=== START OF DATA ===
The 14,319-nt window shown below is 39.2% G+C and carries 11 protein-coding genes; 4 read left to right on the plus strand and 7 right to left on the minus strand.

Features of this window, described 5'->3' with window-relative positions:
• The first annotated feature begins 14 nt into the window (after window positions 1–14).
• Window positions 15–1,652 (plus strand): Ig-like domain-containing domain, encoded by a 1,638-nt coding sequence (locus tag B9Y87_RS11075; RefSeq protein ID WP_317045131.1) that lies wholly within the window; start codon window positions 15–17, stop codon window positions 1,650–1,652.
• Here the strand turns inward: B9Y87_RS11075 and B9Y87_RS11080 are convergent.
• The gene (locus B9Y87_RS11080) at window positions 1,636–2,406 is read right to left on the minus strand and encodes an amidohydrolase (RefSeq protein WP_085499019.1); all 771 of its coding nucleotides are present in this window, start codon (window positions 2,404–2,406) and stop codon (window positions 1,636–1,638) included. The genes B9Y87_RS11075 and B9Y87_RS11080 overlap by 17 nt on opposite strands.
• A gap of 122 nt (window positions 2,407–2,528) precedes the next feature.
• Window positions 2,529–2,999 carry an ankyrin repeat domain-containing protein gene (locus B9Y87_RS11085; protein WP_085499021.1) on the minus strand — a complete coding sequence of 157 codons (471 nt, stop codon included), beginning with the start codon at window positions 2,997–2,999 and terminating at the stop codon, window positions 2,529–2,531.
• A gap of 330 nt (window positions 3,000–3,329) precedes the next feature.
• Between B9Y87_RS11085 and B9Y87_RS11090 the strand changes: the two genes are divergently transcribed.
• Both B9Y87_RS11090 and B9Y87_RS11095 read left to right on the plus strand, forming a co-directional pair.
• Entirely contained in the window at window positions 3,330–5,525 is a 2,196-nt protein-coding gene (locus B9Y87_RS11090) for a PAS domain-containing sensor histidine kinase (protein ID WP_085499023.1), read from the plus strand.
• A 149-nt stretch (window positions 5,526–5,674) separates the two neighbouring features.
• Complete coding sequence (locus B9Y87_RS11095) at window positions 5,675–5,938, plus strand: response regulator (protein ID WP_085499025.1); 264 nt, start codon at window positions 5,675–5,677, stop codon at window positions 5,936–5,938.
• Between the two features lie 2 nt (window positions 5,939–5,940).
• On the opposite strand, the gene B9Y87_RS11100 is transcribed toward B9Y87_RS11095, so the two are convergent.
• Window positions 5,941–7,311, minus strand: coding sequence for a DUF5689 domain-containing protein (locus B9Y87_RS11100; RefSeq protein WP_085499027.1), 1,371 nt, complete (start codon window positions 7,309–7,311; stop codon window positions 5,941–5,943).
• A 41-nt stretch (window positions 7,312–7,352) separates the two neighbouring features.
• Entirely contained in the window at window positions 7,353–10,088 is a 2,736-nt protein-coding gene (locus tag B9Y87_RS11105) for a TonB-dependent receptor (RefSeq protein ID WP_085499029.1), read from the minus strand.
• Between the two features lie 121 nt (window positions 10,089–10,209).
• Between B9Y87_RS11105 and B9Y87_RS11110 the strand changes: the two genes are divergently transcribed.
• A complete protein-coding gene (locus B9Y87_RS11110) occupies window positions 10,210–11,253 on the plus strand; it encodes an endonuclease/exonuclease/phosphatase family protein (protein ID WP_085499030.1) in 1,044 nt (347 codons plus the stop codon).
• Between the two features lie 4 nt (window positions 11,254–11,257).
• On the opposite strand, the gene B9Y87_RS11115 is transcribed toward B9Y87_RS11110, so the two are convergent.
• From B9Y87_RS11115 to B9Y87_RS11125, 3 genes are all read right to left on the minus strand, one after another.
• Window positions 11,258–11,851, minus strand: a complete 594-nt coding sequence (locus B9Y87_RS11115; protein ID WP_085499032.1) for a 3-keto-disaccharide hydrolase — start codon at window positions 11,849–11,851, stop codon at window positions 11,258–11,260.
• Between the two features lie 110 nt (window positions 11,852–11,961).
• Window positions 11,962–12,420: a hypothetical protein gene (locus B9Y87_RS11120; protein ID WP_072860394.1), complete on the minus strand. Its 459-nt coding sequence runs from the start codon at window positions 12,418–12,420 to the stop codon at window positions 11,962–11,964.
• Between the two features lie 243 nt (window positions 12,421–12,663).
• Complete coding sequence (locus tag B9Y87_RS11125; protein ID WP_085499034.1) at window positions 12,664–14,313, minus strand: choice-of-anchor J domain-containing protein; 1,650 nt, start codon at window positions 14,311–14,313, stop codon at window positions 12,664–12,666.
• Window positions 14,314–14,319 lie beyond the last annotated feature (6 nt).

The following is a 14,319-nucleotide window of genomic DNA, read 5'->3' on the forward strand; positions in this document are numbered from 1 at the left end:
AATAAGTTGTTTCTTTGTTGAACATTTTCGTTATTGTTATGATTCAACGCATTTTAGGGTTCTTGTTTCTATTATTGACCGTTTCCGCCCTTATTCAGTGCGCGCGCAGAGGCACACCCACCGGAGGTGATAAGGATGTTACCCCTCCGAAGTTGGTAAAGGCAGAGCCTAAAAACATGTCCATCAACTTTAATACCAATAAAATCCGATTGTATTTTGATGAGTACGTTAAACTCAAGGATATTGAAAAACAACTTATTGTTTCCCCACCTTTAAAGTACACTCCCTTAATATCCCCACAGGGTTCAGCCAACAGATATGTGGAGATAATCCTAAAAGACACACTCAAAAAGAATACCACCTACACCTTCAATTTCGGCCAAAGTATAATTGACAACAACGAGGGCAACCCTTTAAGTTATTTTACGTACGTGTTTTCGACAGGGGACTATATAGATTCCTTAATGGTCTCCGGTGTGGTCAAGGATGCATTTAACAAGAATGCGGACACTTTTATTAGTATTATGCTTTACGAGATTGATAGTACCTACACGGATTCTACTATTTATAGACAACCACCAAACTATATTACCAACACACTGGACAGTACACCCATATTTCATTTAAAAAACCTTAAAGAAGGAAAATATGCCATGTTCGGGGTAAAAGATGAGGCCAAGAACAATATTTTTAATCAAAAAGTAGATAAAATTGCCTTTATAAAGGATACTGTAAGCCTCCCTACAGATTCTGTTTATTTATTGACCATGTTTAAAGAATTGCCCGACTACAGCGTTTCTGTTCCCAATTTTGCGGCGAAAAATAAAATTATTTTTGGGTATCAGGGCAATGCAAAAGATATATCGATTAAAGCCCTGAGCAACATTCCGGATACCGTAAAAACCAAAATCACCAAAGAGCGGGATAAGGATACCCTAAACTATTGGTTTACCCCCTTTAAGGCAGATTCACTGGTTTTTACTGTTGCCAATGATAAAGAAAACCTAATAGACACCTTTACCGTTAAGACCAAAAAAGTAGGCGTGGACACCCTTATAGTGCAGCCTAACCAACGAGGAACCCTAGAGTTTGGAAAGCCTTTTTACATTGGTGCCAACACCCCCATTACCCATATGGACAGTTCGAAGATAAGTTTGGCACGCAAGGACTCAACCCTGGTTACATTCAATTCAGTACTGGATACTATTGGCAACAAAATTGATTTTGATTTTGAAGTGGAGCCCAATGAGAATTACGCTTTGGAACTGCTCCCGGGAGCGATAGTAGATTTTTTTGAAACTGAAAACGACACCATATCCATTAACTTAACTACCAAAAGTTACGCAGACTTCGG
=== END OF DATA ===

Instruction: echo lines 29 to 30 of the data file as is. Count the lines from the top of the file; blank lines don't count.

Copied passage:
• Between the two features lie 243 nt (window positions 12,421–12,663).
• Complete coding sequence (locus tag B9Y87_RS11125; protein ID WP_085499034.1) at window positions 12,664–14,313, minus strand: choice-of-anchor J domain-containing protein; 1,650 nt, start codon at window positions 14,311–14,313, stop codon at window positions 12,664–12,666.